Assalamualaikum wbt and Hi everyone,
I’d firstly like to apologize to a lot of people who had been trying to get in touch with me over the past one week but failing so. It was certainly never my intention not to reply messages or answer phone calls but rather I’d just been literally knocked down by the sheer effect of the ESHAP chemotherapy. My last 5 days had just been what I can simply summarize as dreadful, to say the least.
Add pain to the equation and what you get is basically NIGHTMARE.
Ever since I had the recent bone marrow biopsy, I've been getting regular nagging pains around the area of my right upper leg, most of which occurring at night. My Consultant played that down to an expected effects from tissue regeneration from the biopsy area, one that should calm down in a short matter of time. I don't think it's anything serious to go by (osteomyelitis is probably what most of you and myself will be worrying about), but I do wonder how long more will it take for it to be gone. The pain was at its worse three days ago when my housemates had to ring the hospital for assistance. I wasn't admitted for it, but M had to rush to the hospital at 1030 at night to fetch some tramadol (strong painkiller) to help with my pain.
It was a long, long night. One I wish I'd never have to come across again.
Osteomyelitis is infection in the bones. Often, the original site of infection is elsewhere in the body, and spreads to the bone by the blood. Bacteria or fungus may sometimes be responsible for osteomyelitis.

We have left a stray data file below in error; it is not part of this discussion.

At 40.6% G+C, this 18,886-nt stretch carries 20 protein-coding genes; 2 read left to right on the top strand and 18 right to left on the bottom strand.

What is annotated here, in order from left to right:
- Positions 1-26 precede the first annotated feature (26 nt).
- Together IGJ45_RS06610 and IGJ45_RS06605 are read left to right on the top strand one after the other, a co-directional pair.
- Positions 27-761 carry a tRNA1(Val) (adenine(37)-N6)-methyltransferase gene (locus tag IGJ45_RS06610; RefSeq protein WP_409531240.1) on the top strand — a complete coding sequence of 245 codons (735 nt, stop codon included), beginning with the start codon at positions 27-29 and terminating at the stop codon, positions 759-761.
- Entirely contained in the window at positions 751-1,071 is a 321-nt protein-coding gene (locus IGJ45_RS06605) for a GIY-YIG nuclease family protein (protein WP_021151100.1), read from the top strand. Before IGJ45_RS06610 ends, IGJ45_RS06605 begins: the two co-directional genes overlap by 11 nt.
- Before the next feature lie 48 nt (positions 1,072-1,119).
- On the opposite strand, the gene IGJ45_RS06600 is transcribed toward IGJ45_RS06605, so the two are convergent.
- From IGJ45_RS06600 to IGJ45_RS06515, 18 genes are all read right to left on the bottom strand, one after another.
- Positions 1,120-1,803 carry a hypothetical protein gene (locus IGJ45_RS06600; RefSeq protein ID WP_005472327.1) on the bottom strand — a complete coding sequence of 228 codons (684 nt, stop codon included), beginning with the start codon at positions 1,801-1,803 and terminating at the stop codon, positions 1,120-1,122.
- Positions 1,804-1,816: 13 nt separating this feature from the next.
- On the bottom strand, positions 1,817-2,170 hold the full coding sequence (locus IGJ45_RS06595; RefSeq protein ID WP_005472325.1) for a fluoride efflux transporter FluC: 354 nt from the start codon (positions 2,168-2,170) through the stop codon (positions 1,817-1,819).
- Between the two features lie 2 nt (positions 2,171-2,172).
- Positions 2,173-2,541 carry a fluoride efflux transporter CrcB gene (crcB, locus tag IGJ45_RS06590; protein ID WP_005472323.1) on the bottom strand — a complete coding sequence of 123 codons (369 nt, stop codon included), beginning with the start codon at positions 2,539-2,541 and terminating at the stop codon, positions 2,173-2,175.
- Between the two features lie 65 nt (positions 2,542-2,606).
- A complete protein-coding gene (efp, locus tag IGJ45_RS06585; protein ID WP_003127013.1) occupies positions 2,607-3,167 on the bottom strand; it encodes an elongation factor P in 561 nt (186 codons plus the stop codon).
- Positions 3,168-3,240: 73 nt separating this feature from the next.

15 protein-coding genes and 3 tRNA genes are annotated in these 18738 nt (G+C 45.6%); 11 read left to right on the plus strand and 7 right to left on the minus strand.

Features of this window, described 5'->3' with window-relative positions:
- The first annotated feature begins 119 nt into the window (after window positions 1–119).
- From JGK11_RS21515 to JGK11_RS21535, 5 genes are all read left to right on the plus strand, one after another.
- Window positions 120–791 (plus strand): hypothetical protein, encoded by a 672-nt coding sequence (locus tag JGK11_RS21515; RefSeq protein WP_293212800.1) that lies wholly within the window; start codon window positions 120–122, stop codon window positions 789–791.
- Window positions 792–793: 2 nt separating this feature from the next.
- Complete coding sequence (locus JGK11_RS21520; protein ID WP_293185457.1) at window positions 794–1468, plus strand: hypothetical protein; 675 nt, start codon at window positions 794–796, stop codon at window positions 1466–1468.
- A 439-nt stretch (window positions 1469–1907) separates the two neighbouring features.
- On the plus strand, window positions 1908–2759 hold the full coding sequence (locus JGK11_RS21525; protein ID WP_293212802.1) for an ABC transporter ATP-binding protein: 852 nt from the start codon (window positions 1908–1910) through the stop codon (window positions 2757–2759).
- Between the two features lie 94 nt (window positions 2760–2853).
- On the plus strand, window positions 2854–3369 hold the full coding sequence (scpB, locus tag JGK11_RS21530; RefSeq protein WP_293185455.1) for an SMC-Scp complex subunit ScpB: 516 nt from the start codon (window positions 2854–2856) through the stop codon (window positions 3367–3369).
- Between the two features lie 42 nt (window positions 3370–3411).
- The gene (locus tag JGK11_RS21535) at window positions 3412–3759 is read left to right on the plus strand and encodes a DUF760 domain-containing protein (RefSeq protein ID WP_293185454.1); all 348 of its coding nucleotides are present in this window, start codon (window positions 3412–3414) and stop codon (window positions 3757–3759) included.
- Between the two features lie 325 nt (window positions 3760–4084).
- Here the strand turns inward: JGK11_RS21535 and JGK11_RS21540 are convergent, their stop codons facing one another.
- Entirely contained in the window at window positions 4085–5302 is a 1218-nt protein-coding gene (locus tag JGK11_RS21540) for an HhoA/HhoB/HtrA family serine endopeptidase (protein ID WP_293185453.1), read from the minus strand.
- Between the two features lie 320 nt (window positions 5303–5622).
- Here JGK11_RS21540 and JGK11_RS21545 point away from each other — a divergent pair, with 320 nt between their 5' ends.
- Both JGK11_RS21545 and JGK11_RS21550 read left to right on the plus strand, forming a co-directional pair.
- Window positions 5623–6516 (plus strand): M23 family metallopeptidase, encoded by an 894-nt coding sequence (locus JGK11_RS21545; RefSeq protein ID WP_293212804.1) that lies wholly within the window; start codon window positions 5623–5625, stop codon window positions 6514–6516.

My longest stay in hospital yet
Never have I been in a hospital for this long in my life, as I was in since Monday morning and was only discharged on Saturday evening. The big delay is in part due to one of the chemotherapy, ie the Cisplatin, where a full 1 litre bag of it usually takes 20++ hours of continuous infusion. And there is usually a delay of at least a few hours before commencing on the next bag of Cisplatin. I basically need to have 4 bags of Cisplatin over the course of a few days, on top of the other drugs including Etoposide and Methylprednisolone which don't take long to be infused. They then give me a full bag of Cytarabine right at the very end of treatment for about 2 hours.
Apart from the ward rounds, meal times and vital signs monitoring (blood pressure, oxygen saturations, pulse, body temperature) performed by the nurses at regular intervals, my day routine in the ward was interspersed with frequent visits to the loo to pass water. By frequent I mean almost every half an hour at some point. Not because my kidneys are failing, but because they have also infused me with plenty of normal saline to hydrate my body, making sure it's not starved off adequate fluids. So you can imagine how difficult it was to even get a good few hours of sleep at night when every now and again you just have to drag yourself out of bed to make it on time to the loo.